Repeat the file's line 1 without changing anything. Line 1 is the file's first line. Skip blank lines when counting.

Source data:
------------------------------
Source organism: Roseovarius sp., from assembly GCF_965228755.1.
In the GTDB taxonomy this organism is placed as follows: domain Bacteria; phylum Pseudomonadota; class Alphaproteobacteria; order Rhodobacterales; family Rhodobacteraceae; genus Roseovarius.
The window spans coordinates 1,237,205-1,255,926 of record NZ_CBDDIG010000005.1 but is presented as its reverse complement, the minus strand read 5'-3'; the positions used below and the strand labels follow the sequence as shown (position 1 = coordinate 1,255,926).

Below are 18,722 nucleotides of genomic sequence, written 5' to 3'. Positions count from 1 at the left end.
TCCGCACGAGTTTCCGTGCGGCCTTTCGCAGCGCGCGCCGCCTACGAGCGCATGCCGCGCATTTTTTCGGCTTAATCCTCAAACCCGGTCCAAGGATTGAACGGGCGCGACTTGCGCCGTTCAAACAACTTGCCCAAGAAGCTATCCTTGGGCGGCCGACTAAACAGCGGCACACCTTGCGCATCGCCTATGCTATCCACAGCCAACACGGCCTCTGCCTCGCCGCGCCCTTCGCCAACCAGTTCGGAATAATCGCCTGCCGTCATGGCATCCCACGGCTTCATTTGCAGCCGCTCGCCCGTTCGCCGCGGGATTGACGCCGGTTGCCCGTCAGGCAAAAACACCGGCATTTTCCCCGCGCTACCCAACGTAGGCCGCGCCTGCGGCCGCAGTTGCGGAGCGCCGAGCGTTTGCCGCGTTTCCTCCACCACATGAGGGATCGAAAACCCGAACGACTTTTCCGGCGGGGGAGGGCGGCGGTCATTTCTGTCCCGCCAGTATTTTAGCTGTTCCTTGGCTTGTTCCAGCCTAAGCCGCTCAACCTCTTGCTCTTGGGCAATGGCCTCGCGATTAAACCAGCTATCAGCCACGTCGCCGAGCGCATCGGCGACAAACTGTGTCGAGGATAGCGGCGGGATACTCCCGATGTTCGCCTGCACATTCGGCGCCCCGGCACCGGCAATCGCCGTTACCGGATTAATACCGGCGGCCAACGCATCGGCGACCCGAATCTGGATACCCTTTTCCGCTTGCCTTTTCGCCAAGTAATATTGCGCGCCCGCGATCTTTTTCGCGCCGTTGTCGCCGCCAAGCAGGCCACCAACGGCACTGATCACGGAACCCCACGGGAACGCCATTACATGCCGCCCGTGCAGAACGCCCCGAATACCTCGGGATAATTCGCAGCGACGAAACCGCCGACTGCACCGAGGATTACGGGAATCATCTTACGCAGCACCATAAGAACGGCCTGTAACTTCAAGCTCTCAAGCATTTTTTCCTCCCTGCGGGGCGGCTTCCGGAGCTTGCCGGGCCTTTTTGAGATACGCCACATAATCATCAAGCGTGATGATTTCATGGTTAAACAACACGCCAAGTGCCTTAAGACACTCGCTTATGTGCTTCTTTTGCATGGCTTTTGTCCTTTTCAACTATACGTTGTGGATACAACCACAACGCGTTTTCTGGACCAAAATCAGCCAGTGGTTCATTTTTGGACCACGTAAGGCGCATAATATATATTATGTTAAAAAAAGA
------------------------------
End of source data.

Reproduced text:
Source organism: Roseovarius sp., from assembly GCF_965228755.1.